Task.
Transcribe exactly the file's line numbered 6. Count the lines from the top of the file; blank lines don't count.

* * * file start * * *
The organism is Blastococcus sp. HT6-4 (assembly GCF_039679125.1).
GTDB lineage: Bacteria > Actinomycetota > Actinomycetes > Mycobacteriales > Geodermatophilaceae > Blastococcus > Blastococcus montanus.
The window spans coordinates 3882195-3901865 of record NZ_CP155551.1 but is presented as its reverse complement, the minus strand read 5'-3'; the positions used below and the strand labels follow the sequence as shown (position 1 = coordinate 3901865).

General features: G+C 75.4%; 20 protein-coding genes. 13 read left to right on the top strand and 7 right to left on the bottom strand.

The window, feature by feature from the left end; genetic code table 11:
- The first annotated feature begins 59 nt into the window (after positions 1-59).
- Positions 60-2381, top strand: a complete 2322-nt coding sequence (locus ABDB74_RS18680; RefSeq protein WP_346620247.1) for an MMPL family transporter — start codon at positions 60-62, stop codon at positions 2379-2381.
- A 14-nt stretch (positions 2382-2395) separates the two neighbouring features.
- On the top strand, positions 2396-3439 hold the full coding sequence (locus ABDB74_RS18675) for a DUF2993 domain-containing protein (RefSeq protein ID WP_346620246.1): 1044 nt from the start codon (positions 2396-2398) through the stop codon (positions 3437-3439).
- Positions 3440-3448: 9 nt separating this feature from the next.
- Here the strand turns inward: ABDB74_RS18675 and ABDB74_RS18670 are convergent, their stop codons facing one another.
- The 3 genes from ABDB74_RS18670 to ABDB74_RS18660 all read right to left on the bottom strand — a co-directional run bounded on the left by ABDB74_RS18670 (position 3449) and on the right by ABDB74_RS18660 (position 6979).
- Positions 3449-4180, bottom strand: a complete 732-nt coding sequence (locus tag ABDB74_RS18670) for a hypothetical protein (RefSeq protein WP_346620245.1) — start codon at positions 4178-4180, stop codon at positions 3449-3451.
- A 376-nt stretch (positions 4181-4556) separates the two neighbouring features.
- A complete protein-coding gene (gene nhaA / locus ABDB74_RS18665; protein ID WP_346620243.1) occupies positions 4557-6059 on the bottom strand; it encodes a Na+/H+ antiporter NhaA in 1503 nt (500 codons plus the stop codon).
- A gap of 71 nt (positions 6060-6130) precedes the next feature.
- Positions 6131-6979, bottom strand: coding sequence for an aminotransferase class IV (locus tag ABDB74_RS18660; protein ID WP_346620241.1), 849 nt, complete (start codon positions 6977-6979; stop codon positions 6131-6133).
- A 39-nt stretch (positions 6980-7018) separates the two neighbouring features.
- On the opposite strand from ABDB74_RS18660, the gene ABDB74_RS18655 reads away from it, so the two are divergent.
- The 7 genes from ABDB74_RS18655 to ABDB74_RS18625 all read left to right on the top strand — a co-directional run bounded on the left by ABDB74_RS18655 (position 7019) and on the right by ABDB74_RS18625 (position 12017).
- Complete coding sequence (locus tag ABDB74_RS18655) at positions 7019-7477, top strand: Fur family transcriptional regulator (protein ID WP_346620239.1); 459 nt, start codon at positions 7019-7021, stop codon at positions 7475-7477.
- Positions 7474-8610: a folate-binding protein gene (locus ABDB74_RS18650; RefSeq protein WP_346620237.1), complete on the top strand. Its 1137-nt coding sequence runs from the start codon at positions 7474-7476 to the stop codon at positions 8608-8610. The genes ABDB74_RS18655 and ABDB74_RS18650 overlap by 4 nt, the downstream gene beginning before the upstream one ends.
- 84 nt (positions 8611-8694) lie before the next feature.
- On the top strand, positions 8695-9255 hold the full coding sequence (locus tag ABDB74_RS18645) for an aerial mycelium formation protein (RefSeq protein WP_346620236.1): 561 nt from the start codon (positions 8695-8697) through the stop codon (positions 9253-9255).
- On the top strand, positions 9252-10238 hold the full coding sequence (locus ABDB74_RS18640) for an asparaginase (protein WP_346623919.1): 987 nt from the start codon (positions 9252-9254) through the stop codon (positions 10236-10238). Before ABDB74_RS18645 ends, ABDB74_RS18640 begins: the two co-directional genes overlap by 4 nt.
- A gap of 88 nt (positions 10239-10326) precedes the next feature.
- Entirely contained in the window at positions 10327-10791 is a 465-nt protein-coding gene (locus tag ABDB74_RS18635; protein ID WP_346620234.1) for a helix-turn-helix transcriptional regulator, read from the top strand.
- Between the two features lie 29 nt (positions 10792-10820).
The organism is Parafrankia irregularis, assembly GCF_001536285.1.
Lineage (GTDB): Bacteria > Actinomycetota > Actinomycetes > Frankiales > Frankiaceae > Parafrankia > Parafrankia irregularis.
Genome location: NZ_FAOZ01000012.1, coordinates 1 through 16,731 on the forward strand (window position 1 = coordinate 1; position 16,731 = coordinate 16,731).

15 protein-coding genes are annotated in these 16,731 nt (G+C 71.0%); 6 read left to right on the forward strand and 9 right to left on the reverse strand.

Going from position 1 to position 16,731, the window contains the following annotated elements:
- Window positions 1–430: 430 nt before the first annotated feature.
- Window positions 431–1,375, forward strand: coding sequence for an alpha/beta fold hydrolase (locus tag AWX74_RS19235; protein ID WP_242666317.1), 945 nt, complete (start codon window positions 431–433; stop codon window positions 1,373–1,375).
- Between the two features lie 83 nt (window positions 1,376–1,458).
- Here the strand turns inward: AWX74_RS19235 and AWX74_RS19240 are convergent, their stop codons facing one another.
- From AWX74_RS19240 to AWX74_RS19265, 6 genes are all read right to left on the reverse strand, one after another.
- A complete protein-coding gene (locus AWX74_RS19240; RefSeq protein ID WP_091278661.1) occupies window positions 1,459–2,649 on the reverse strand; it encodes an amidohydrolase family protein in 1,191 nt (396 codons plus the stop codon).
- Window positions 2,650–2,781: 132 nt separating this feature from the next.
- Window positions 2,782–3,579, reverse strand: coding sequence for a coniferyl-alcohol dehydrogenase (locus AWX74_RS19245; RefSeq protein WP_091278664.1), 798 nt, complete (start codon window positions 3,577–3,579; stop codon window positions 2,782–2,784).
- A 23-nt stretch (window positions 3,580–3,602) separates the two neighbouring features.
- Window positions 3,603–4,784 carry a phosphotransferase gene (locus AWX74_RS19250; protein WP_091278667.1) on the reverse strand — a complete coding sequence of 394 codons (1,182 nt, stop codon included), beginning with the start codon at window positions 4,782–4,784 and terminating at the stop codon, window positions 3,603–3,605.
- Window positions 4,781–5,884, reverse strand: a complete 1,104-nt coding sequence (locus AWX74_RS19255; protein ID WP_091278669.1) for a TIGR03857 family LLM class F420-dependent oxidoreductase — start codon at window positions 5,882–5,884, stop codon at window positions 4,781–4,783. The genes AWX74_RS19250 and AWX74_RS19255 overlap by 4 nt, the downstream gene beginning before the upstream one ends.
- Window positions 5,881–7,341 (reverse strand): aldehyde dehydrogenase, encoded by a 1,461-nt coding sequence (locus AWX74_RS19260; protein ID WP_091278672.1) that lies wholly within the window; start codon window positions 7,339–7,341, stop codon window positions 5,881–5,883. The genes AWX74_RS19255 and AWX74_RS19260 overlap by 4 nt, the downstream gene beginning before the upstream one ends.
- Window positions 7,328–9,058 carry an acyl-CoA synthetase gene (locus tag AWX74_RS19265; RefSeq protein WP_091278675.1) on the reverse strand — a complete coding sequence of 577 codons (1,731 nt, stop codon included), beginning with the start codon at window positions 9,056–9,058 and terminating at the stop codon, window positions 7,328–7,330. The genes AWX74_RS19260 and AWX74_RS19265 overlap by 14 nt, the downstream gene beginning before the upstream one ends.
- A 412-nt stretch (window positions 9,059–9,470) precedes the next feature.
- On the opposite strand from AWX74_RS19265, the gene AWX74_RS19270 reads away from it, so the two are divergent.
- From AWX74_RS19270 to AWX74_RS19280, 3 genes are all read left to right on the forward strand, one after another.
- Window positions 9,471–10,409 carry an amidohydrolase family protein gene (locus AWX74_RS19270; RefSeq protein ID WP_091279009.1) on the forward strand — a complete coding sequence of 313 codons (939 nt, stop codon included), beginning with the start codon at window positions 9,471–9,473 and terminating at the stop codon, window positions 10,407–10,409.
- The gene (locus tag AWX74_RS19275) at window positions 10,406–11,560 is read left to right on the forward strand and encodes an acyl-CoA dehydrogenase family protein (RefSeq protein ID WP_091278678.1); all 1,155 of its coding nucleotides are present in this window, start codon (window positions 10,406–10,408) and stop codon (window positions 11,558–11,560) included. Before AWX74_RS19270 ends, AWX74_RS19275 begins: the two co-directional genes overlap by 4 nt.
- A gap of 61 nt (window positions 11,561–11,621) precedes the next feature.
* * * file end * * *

- The first annotated feature begins 59 nt into the window (after positions 1-59).